EcDev Journal

Buy Local with Confidence: A Pandemic Toolkit for BIAs

Posted on Thursday October 01, 2020

By: Laura Burnham, Sebastian Contin, Lucia (Ming-Hsuan) Huang, Iana Lanceta, Lillian Phillip, Simran Sandhu, Frank Venditti;; 


This article investigates economic and consumer behavior trends in the context of the COVID-19 pandemic in Canada. Information is gathered from secondary sources as well as domestic and international case studies to identify these trends and to form the basis of a “Buy Local with Confidence” toolkit that can be used by Business Improvement Areas (BIAs) to stimulate economic growth and activity during pandemic crises. Public recommendations to support BIA initiatives, as well as details on how to receive a copy of the full toolkit are included in the conclusion. 

Key Words: buy/shop local, consumer behavior, business improvement areas (BIAs), business improvement districts (BIDs), downtown, COVID-19, pandemic


The impacts of the COVID-19 pandemic are nearly unprecedented, and the pandemic itself has proved to be a catalyst for people around the globe to change the way they live and work. Businesses in downtown main streets have been highly impacted and have experienced significant drops in sales due to changes in consumer behaviour, shaken consumer confidence (for in-person shopping), and restrictive COVID-19 health measures. In this article, we explore how Business Improvement Areas (BIAs) can implement Buy Local campaigns that improve consumer confidence and facilitate the economic recovery of downtown main streets. 


Information from secondary sources was collected on economic and business data, federal responses to COVID-19, and consumer behaviour. Canadian and international case studies were also conducted in order to create the foundation for which the toolkit is based.

 Economic Impact of COVID-19 on Canadian Businesses

As with most of the world, the COVID-19 pandemic has had a profound impact on the Canadian economy. Overall, the Canadian GDP experienced a sharp decline in the first months of the pandemic and between March and April 2020, the country experienced the biggest GDP contraction ever recorded in Canadian history. The majority of Canadian businesses have reported indelible losses, with 51.6% reported losses greater than a third of their expected revenue in the month of April (Statistics Canada, 2020a).  

It is estimated that about 10% of all businesses will not be able to recover and will be forced to permanently close towards the end of the pandemic (Bensadoun, 2020).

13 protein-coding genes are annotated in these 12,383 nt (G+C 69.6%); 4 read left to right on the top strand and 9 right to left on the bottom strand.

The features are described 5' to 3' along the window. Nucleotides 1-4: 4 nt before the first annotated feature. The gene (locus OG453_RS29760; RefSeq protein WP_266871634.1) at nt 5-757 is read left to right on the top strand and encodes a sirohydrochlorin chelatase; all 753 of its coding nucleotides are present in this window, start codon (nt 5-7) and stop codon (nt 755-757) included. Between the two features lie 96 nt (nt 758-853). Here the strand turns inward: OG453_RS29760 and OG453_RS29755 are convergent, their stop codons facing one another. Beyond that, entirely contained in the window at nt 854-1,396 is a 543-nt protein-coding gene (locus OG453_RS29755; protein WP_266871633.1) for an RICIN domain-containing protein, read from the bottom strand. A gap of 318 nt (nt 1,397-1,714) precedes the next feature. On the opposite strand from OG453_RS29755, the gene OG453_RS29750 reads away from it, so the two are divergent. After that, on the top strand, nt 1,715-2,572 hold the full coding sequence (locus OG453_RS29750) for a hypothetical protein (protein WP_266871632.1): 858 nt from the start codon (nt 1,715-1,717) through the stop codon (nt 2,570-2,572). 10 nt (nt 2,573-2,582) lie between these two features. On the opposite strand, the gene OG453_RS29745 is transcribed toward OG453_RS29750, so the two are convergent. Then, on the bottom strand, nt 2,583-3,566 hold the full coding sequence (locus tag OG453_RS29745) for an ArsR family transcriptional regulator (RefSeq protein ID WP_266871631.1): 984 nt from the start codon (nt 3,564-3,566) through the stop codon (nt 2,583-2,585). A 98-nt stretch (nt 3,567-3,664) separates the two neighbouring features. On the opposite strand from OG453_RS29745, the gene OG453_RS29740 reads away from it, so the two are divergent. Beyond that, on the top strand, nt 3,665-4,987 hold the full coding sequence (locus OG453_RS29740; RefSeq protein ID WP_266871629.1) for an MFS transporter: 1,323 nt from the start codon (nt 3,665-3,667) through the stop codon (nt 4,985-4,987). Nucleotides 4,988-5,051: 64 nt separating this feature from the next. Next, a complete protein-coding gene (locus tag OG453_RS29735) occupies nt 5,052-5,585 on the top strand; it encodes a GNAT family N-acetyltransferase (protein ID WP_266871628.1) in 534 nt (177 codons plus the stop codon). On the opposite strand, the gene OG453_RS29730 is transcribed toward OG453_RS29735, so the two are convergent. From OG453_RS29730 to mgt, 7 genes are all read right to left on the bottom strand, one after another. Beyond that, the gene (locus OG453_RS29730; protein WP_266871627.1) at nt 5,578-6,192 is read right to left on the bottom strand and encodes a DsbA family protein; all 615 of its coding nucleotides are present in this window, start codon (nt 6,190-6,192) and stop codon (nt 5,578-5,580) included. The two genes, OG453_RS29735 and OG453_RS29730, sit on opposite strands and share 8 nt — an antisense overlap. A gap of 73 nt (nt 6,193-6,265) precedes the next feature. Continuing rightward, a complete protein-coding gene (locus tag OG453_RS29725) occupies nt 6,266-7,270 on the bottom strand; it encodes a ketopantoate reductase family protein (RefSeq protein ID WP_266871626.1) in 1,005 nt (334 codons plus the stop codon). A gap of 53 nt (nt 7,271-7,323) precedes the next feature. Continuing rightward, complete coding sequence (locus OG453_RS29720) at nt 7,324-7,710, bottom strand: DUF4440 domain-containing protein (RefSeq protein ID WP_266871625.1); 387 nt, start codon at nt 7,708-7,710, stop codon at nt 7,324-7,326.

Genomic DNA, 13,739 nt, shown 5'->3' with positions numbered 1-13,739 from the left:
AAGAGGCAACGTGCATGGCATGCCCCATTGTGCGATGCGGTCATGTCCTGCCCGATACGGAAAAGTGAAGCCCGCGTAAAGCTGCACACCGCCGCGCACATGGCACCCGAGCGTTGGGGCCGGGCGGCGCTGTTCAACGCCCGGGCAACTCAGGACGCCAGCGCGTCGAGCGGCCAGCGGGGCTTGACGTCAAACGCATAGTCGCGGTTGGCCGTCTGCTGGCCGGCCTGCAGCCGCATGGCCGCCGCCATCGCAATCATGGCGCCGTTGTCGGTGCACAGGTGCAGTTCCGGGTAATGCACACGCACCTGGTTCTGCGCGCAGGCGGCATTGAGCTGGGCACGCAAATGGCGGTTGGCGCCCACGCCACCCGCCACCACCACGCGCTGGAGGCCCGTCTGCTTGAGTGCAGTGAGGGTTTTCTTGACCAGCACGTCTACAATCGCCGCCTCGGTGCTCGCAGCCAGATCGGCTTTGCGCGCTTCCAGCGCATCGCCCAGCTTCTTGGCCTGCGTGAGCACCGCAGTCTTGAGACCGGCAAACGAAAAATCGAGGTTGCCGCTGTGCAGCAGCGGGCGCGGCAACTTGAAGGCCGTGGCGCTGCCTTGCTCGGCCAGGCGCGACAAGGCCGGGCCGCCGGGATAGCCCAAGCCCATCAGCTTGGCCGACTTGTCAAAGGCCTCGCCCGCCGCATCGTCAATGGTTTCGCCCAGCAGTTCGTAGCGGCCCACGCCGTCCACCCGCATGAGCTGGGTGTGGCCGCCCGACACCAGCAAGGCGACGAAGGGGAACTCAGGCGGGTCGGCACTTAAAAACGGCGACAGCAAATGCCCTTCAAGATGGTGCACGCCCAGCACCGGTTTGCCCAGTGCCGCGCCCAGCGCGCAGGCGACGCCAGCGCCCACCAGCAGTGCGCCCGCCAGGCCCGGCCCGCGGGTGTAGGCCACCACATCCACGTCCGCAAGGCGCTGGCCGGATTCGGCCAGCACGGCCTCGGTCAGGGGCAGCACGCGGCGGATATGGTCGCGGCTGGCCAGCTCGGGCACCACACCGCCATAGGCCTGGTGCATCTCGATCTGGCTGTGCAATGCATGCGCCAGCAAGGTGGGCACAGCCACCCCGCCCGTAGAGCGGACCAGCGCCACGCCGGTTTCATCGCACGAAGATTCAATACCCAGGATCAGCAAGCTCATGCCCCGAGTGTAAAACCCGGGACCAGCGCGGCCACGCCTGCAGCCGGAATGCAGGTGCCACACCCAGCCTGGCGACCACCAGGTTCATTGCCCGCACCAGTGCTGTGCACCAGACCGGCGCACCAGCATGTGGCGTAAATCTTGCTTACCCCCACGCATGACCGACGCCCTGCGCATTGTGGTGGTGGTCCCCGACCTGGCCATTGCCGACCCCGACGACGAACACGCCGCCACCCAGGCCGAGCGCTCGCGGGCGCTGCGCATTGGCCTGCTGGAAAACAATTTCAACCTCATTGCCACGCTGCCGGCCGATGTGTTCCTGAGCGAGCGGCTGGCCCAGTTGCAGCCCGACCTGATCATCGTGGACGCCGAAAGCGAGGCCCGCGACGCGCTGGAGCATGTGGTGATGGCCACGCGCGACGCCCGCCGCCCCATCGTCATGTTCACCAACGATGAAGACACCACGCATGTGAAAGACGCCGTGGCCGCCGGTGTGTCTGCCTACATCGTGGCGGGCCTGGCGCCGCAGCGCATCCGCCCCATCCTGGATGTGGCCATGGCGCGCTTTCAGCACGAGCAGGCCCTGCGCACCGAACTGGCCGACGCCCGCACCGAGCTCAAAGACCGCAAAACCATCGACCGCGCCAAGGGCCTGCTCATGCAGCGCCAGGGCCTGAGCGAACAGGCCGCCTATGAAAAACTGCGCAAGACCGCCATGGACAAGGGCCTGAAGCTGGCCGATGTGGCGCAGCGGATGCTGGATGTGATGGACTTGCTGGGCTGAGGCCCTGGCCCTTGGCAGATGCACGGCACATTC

Key COVID-19 Consumer Behaviours During the Pandemic

Canadian consumer confidence changed significantly from April to June of 2020. According to the Consumer Confidence Index, consumer confidence reached its lowest point in April. By June, consumer confidence increased to about half of what it was prior to COVID-19, and although Canadians felt more confident about the state of the future job market, they still showed concern about the current financial climate (Feng, 2020). 

Meanwhile, consumer behaviour has been shifting during the pandemic. These shifts are demonstrated in the greater use of e-commerce as well as in the changing patterns of in-store shopping experiences. Although some consumers will eventually return to their pre-pandemic behaviours, changes in consumer behaviour will continue to evolve. As such, an evolution must take place within the main street retail experience (PWC Canada, 2020). 

Several key consumer trends were identified that can spark such changes in main street retail, and which can also be used to create winning Buy Local marketing strategies. The top three of these trends are as follows (PWC Canada, 2020). 

  1. Increased interest among Generation Z consumers in experiential and/or service-based shopping; 
  2. An increased pool of work-from-home consumers; and
  3. An increased interest in purchasing sustainable and locally sourced products.  

Creating a Buy Local Campaign During COVID-19

During this challenging time, the Buy Local movement has gained more prominence and become a call to action for Canadians to support local main street businesses. The case study research conducted revealed a number of important trends for BIAs to consider in order to make their own Buy Local movement a reality. Firstly, creating “immersive” and “rich” interactive experiences across BIAs and local businesses is an effective way to reach younger consumers and help businesses stand out from even the largest online competitors. In addition, it is important to consider local demographic factors, business sector needs, and resources when formulating initiatives for incentivizing local shopping. Financial resources for Buy Local campaigns can be limited, so public and/or private partnerships may be more crucial. 

The presence and proper communication of health and safety measures have also proven to significantly impact consumer behaviors during these times and must be a central component to a Buy Local campaign. Finally, with potential threats of additional waves of COVID-19, it is important to focus on Buy Local campaigns and attraction factors that are more resistant to the constraints of a government-mandated lockdown. 

The Buy Local with Confidence Toolkit